What I need to do is get a hard-cover copy, so I can use the page number citations in Dragonflame. Right now, the citations are useless to me, other than giving very vague ideas of where I could find a word. Also, I bet it would last longer. I tend to annotate books as I read them, to help me process the information, which means they get worn out more quickly. I met up with Aaron Shaw (we grew up in the same valley in Montana, barely 10 miles from eachother, only a couple years apart in age), and his Tolkien books are pristine in comparison to mine.

Roman Rausch Jun 01, 2014 (01:13)

>>
 there's a small number of plurals in Sindarin and Noldorin that have I-Affection only, and no final-syllable vowel mutation. Hypothetically, there was a final syllable that was lost. In some words, that lost final syllable is retained in the plural form (ôl>ely), but in others, it is also lost (fang>feng). Of course, such special forms could easily be lost by analogical changes, and the different forms could stay around 
>>

We don't really need to hypothesize, usually we know what happened: ôl has an additional syllable in the plural because the Old SIndarin forms were *olos, pl. *olosi. The latter gave *olohi by lenition and ohi eventually contracted to *oi _> _y.
On the other hand, OS *fanga had the plural *fangī  (giving fang, feng respectively) since final -āi shortened to by the Old Sindarin/Noldorin stage. The youngest example of this is found in PE21:58 with _ góndōi > gondoi > ON gondī_.

As to why we get feng instead of *faing, in this case it might be due to the velar nasal (same with ranc, renc), perhaps there was actually an intermediate form *faing.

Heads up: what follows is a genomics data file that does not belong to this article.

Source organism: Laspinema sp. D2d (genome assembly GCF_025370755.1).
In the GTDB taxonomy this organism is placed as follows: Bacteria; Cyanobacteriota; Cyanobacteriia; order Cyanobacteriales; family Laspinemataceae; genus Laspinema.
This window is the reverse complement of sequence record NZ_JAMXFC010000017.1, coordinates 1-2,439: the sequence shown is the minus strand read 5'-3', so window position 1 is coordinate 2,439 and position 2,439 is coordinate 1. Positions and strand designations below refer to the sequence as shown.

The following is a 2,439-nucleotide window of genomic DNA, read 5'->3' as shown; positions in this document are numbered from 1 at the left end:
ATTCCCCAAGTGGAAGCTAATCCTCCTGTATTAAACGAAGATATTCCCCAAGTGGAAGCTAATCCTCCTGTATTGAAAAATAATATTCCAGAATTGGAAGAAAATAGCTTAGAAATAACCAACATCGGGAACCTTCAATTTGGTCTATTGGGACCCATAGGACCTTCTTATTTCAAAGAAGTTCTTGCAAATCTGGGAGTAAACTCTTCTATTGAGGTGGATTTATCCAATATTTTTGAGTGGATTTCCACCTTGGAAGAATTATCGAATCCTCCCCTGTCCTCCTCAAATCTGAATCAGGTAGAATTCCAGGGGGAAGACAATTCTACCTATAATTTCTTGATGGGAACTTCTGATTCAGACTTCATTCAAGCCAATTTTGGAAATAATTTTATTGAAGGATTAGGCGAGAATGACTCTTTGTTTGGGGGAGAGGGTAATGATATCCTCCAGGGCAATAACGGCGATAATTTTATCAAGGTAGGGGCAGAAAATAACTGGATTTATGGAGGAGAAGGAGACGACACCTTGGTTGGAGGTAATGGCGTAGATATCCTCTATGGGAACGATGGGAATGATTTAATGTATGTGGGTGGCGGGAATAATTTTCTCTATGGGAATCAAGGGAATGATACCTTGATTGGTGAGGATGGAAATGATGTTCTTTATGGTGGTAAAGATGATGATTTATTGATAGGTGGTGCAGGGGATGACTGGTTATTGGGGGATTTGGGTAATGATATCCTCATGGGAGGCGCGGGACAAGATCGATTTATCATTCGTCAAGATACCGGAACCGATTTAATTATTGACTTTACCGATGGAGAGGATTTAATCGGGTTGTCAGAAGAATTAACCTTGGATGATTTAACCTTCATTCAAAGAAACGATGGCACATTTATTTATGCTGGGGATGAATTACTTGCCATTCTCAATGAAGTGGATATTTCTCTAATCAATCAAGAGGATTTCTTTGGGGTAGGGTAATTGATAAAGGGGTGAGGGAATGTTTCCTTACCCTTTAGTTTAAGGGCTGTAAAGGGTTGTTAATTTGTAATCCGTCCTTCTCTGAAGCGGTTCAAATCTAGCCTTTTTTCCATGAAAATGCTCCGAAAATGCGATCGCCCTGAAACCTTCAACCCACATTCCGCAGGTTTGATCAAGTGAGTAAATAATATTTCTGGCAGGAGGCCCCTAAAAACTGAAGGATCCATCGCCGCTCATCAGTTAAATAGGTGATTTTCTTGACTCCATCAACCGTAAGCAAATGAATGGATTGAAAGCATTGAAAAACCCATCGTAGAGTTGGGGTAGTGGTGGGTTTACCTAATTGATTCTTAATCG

But in general one simply has to accept there were competing sound changes at work in Sindarin which gave rise to alternate forms. Perhaps words were widely loaned back and forth from various dialects - that sort of thing happens in natural languages as well.

>>
Thanks! I shall include this in the main chart. Do you think that the raising happened to the /e/ and /ɑ/ too? It could explain why there seems to be two different E's in Old Sindarin at one point.
>>

The raising must have happened to both mid vowels o and e, giving u and i respectively (at no point does one need two different e's). The latter gave the brethel, pl. brethil pattern.  If the vowel a was also affected, I don't think the result would be distinguishable from later i-mutation.

>>
BTW, what do you think the history of "it rains" would look like? In Noldorin it's œil, but I think it would be yl or ŷl in Sindarin. What do you think?
>>

I suggested a recipe a while ago (see the last paragraph here: http://sindanoorie.net/art/ei_ai.html#sind_disc) according to which it would be either *eil or *uil.

Fiona Jallings Jun 01, 2014 (02:47)

Connecting ulyā with phoryā is promising, I think. I'll have to mention the uncertainty with the Sindarin-ization of this Noldorin term, though.

As for eil, it wouldn't matter where the EI came from, if it was in the final syllable, I imagine that it would be swept into AI.